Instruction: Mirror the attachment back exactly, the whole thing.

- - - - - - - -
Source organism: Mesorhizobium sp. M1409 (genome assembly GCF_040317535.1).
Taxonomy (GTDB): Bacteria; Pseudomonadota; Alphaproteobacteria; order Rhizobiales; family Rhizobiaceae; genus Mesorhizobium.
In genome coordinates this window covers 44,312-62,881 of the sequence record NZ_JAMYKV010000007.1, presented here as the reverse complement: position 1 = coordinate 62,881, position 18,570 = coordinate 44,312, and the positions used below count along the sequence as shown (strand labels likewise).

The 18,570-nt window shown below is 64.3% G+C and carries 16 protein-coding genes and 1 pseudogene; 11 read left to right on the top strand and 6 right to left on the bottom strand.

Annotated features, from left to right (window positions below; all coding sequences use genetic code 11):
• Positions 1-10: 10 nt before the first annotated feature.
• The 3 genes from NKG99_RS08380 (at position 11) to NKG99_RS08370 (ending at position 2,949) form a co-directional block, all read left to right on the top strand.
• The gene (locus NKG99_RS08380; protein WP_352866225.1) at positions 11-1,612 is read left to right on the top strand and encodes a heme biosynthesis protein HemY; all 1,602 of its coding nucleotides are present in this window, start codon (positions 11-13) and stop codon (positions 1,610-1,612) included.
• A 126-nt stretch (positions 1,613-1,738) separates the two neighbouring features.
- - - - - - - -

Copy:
Source organism: Mesorhizobium sp. M1409 (genome assembly GCF_040317535.1).
Taxonomy (GTDB): Bacteria; Pseudomonadota; Alphaproteobacteria; order Rhizobiales; family Rhizobiaceae; genus Mesorhizobium.
In genome coordinates this window covers 44,312-62,881 of the sequence record NZ_JAMYKV010000007.1, presented here as the reverse complement: position 1 = coordinate 62,881, position 18,570 = coordinate 44,312, and the positions used below count along the sequence as shown (strand labels likewise).

The 18,570-nt window shown below is 64.3% G+C and carries 16 protein-coding genes and 1 pseudogene; 11 read left to right on the top strand and 6 right to left on the bottom strand.

Annotated features, from left to right (window positions below; all coding sequences use genetic code 11):
• Positions 1-10: 10 nt before the first annotated feature.
• The 3 genes from NKG99_RS08380 (at position 11) to NKG99_RS08370 (ending at position 2,949) form a co-directional block, all read left to right on the top strand.
• The gene (locus NKG99_RS08380; protein WP_352866225.1) at positions 11-1,612 is read left to right on the top strand and encodes a heme biosynthesis protein HemY; all 1,602 of its coding nucleotides are present in this window, start codon (positions 11-13) and stop codon (positions 1,610-1,612) included.
• A 126-nt stretch (positions 1,613-1,738) separates the two neighbouring features.